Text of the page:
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Insect resistance to Bt crops: lessons from the first billion acres

Abstract

Evolution of resistance in pests can reduce the effectiveness of insecticidal proteins from Bacillus thuringiensis (Bt) produced by transgenic crops. We analyzed results of 77 studies from five continents reporting field monitoring data for resistance to Bt crops, empirical evaluation of factors affecting resistance or both. Although most pest populations remained susceptible, reduced efficacy of Bt crops caused by field-evolved resistance has been reported now for some populations of 5 of 13 major pest species examined, compared with resistant populations of only one pest species in 2005. Field outcomes support theoretical predictions that factors delaying resistance include recessive inheritance of resistance, low initial frequency of resistance alleles, abundant refuges of non-Bt host plants and two-toxin Bt crops deployed separately from one-toxin Bt crops. The results imply that proactive evaluation of the inheritance and initial frequency of resistance are useful for predicting the risk of resistance and improving strategies to sustain the effectiveness of Bt crops.

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Figure 1: Planting of Bt crops globally and field-evolved resistance.
Figure 2: Percentage of cotton hectares planted with Bt cotton producing one toxin (gray) or two toxins (black) in four countries.
Figure 3: Resistance of major pest species to Bt crops in 2005 and 2010.
Figure 4: Global status of field-evolved resistance to Bt crops.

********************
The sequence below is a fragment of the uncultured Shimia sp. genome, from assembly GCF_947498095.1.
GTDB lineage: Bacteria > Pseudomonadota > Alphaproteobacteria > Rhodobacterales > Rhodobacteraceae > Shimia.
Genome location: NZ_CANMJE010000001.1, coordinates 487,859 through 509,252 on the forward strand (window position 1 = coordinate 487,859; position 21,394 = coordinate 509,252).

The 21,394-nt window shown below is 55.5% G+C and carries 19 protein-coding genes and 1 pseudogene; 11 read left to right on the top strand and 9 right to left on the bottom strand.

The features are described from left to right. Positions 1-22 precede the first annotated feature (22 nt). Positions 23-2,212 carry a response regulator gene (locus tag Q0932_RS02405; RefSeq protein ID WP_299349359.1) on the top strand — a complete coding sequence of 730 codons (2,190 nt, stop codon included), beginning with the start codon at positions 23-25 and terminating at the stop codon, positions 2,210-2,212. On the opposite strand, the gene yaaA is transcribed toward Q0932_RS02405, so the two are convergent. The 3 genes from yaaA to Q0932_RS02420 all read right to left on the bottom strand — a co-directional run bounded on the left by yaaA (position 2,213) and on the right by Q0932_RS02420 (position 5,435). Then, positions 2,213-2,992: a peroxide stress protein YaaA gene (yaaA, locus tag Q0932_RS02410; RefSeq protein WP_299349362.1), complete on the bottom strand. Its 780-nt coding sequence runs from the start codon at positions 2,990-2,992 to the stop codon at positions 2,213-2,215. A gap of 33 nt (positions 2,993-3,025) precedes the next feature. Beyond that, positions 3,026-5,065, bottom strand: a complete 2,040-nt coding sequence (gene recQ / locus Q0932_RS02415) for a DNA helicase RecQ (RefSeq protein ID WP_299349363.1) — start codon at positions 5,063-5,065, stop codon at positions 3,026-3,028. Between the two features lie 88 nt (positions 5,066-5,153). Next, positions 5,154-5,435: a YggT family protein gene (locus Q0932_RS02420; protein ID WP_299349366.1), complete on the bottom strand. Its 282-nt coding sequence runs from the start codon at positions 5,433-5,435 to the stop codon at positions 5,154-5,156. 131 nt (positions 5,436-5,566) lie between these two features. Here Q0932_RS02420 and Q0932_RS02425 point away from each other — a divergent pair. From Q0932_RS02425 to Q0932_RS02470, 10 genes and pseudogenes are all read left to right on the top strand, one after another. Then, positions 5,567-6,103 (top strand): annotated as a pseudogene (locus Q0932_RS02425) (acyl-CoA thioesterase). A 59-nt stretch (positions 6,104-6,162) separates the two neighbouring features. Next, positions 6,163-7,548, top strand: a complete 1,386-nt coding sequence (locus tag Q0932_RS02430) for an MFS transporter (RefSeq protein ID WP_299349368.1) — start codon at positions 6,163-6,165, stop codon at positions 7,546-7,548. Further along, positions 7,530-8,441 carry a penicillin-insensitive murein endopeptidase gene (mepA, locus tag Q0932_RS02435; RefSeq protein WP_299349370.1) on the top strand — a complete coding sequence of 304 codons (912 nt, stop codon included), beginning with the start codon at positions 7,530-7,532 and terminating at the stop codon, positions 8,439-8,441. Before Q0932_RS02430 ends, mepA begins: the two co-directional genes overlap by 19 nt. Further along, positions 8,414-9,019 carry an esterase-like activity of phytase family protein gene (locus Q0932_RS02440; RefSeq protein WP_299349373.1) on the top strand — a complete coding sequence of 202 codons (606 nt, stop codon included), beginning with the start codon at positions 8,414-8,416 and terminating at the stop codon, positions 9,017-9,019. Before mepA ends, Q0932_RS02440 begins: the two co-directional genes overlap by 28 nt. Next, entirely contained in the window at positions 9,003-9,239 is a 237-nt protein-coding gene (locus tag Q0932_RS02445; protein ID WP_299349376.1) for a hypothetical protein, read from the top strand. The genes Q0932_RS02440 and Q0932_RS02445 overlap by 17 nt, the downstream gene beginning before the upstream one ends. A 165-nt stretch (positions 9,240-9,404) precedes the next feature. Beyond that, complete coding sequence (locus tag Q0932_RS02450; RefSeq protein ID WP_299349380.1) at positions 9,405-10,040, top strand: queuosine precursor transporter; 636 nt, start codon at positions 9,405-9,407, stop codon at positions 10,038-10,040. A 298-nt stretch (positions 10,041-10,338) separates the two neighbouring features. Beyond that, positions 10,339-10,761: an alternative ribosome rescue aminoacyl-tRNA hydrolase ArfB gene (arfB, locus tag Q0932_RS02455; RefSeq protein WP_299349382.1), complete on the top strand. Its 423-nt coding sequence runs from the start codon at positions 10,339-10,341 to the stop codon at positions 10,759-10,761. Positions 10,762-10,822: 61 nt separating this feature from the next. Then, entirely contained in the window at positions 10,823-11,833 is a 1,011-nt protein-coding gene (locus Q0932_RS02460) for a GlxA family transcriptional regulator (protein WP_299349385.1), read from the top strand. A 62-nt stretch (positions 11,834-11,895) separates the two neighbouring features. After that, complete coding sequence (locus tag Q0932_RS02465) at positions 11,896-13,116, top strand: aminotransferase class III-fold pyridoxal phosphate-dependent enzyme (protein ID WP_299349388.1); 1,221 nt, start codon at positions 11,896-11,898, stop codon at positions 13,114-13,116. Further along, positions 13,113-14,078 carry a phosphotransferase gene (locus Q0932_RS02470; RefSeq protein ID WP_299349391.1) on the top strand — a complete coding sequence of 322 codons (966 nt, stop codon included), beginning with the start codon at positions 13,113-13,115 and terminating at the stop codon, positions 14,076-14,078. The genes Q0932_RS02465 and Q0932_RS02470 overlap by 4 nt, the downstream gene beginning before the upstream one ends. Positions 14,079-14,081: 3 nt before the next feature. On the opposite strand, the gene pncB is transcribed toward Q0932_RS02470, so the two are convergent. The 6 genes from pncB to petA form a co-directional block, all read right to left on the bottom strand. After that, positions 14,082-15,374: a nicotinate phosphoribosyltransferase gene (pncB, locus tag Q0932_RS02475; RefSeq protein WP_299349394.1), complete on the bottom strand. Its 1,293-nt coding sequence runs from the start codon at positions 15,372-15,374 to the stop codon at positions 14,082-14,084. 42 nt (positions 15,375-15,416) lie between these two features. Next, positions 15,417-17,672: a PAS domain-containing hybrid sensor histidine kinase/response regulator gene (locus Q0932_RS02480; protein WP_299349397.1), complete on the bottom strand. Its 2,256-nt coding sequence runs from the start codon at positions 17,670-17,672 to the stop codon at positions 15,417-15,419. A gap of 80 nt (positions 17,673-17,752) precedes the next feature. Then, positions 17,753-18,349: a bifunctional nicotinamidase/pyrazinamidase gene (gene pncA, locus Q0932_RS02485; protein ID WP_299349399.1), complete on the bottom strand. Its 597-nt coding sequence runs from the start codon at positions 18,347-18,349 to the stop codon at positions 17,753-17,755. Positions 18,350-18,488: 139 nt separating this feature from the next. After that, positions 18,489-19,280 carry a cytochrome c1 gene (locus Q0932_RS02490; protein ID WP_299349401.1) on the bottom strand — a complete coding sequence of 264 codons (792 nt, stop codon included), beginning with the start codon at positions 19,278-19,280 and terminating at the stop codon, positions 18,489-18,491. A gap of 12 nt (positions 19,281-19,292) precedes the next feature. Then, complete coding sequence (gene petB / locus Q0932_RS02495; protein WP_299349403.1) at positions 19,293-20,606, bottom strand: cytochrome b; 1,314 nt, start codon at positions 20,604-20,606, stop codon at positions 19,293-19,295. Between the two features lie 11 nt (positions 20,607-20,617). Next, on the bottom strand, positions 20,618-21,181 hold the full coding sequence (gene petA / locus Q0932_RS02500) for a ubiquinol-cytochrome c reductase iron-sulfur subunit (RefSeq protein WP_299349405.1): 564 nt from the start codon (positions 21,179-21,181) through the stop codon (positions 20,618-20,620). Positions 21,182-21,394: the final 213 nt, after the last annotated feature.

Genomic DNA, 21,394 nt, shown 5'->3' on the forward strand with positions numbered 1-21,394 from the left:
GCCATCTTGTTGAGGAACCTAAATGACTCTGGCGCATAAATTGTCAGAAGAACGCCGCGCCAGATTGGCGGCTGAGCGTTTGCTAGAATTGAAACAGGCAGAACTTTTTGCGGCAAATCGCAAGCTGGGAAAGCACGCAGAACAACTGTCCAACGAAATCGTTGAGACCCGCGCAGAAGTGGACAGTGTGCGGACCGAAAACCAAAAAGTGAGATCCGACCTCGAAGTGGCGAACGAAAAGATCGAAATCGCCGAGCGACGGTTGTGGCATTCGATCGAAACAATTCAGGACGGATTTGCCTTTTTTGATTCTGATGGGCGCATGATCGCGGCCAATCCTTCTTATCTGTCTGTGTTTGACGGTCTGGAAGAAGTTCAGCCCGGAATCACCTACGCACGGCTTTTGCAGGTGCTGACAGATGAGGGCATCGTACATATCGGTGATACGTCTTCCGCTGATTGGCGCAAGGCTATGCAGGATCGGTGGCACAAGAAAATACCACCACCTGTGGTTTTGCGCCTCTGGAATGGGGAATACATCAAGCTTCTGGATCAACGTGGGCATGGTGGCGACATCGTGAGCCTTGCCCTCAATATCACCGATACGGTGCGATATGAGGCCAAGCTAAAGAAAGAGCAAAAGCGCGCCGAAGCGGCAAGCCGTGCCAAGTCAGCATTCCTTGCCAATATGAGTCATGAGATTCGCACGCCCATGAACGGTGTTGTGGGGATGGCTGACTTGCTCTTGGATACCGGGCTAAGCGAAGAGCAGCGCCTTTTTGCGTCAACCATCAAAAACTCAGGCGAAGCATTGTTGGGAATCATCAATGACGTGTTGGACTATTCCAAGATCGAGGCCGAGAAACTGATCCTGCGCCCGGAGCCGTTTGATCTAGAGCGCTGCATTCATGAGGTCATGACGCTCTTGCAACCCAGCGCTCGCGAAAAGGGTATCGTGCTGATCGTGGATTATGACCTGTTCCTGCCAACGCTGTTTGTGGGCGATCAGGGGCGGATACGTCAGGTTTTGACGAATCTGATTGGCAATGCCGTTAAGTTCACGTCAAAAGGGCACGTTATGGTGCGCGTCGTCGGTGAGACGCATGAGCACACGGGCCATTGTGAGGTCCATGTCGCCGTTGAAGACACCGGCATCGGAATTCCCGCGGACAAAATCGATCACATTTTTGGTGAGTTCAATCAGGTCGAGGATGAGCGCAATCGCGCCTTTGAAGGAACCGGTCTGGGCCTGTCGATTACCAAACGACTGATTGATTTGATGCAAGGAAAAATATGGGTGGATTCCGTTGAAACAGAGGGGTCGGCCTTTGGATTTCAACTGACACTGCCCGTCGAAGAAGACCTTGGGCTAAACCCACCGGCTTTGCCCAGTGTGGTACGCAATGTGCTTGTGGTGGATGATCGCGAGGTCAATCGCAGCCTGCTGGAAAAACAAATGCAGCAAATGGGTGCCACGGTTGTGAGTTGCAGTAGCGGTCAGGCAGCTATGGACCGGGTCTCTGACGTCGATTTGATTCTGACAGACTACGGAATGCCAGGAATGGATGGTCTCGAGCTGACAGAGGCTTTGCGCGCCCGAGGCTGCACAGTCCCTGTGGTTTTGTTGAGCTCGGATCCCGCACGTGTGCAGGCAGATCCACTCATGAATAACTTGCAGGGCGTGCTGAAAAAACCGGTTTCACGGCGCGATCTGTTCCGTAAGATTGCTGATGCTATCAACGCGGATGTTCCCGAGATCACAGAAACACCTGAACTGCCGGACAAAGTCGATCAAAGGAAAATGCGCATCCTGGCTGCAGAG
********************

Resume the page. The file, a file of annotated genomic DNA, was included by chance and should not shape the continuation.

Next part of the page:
Figure 5: Resistance to Bt crops and dose criterion.

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Acknowledgements

We thank A. Yelich for assistance with figures, and D. Crowder, L. Masson and M. Sisterson for providing comments. This work was supported by US Department of Agriculture (USDA) Agriculture and Food Research Initiative Grant 2008-35302-0390 and USDA Biotechnology Risk Assessment Grant 2011-33522-30729.

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Correspondence to Bruce E Tabashnik.

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B.E.T. is coauthor of a patent on engineering modified Bt toxins to counter pest resistance, which is related to published research (Nat. Biotechnol. 29, 1128–1131, 2011). Dow AgroSciences, Monsanto and Bayer CropScience did not provide funding to support this work, but may be affected financially by publication of this paper and have funded other work by B.E.T.

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Tabashnik, B., Brévault, T. & Carrière, Y. Insect resistance to Bt crops: lessons from the first billion acres. Nat Biotechnol 31, 510–521 (2013). https://doi.org/10.1038/nbt.2597

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